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For a Safer Tomorrow: Protecting civilians in a multipolar world

by Luna Allison | May 11, 2010


One night in March 2007, soldiers arrived in
the village of Buramba in the Democratic Republic of Congo (DRC). By
the time they left at least 15 people were dead. At 5.30 in the
morning’, one survivor said, I saw the soldiers coming to our
house…They kicked down the door, and killed eight people inside. Only
my four grandchildren survived. [They] continued firing in the village.
I fled into the bush. I returned three days later to see the bodies of
my children and my mother. The bodies were in latrines; I could see the
feet of my mother sticking out.’

The point about this
story is not that it is shocking, but that in many parts of the world
it is unexceptional. In the DRC, the violence that has increased since
that incident has forced even more people to flee from their homes, and
led to the deaths of almost 1,500 people a day. Though no other
conflict causes that kind of death rate, Oxfam’s workers hear similar
stories of murder, rape, and displacement from men and women from
Colombia to Sudan every day. That is why Oxfam is publishing this
report. Sixty years after the main Geneva Conventions enshrined
civilians’ rights to protection, they are violated in every current
conflict. Many people sympathise with those who suffer these
atrocities, but feel impotent to do anything about it. Many governments
feel the same. They think that there is little that can be done. That
is wrong.

Some states and non-state actors choose to kill
civilians, or pursue strategies in which civilians are too likely to
die. Some governments choose to protect their citizens: to keep them
safe. Some do not protect all of them, or not well enough. This report
will argue that this is far from inevitable that successful examples
of protecting civilians show what governments and others can do when
they choose to. It will argue that they have an interest in doing so,
because mass atrocities fuel the conflicts that, in an interdependent
world, create security threats that cannot be contained. And an
increasing number of governments have a moral interest’ too, because
their electorates expect them to help prevent, not just condemn, the
atrocities they see beamed around the world through modern information

Governments and others can reduce the mass atrocities
that blight the world in the early twenty-first century. To do so, they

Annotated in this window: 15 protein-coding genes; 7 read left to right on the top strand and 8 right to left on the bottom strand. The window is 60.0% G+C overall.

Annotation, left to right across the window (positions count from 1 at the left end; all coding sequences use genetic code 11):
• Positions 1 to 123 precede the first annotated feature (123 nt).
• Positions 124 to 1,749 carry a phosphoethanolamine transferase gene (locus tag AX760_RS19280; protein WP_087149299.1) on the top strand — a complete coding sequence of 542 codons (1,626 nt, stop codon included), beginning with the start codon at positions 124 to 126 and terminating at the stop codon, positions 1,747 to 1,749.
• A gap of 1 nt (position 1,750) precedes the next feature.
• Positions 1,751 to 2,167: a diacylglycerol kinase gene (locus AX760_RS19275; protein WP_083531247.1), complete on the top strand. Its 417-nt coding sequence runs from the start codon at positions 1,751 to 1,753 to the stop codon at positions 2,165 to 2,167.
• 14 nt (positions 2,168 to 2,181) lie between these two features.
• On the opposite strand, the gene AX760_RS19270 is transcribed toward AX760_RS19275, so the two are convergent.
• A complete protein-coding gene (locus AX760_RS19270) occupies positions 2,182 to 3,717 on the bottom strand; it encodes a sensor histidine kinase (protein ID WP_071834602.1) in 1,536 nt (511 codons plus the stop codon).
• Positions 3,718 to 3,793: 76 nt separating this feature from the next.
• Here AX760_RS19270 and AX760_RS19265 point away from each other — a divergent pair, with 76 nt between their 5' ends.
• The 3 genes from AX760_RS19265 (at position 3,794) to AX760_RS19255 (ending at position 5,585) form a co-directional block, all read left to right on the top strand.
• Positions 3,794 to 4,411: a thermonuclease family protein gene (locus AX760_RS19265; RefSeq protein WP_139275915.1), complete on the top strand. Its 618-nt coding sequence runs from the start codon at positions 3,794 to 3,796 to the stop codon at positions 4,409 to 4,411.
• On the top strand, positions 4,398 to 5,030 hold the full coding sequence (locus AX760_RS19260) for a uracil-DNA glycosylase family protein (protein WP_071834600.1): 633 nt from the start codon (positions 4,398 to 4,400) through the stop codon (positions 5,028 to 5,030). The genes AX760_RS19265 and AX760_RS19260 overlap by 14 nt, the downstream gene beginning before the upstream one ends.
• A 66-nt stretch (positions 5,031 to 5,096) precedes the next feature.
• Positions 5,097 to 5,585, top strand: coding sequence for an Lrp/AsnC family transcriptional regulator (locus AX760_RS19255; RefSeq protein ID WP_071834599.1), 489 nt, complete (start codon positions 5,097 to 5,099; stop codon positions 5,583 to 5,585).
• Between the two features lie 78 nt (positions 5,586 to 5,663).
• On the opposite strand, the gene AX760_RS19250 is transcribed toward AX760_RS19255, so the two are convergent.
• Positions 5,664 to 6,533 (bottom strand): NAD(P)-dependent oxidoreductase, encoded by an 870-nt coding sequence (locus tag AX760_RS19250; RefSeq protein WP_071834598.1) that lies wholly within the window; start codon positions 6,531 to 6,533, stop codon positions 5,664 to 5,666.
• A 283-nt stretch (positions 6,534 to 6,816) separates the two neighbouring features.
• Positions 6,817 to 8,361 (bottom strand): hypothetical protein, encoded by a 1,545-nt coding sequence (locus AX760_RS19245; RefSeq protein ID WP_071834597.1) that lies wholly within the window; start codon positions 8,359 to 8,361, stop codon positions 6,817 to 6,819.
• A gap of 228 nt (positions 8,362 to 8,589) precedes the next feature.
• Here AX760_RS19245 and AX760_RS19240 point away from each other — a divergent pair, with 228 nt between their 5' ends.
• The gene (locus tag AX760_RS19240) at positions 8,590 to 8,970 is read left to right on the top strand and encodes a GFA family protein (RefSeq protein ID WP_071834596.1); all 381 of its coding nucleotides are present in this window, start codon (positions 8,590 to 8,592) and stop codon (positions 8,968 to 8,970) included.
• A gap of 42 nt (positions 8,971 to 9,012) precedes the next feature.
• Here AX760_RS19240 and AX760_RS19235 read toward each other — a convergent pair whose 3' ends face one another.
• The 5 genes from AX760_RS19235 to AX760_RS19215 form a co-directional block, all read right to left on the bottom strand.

need to make four changes that this report will explore. They need to:

  • make
    the protection of civilians the overriding priority in the response to
    conflicts everywhere actively working to protect civilians, and
    upholding the Responsibility to Protect civilians from mass atrocities,
    agreed at the 2005 UN World Summit, as a cornerstone of policy;
  • adopt
    zero tolerance of war crimes whether in counter-terrorism or
    elsewhere applying the same standard of international opprobrium to
    war crimes committed by friends or foes alike;
  • act
    much more quickly to tackle the trends that threaten new or prolonged
    conflicts including poverty and inequality, climate change, and arms
    proliferation so that we can be better at preventing as well as
    reacting to conflicts;
  • join up effective action
    at every level, from local communities to the UN Security Council so
    that international action works in conjunction with what works on the
    ground. To help achieve this, the way the UN Security Council works
    should be urgently reformed with greater transparency and
    accountability, in which the Council’s members have to account for
    their performance in pursuing international peace and security,
    including their Responsibility to Protect civilians from mass
    atrocities. All permanent members of the Security Council should
    renounce the use of their veto when the Council is discussing
    situations of actual or incipient war crimes, crimes against humanity,
    ethnic cleansing, and genocide.

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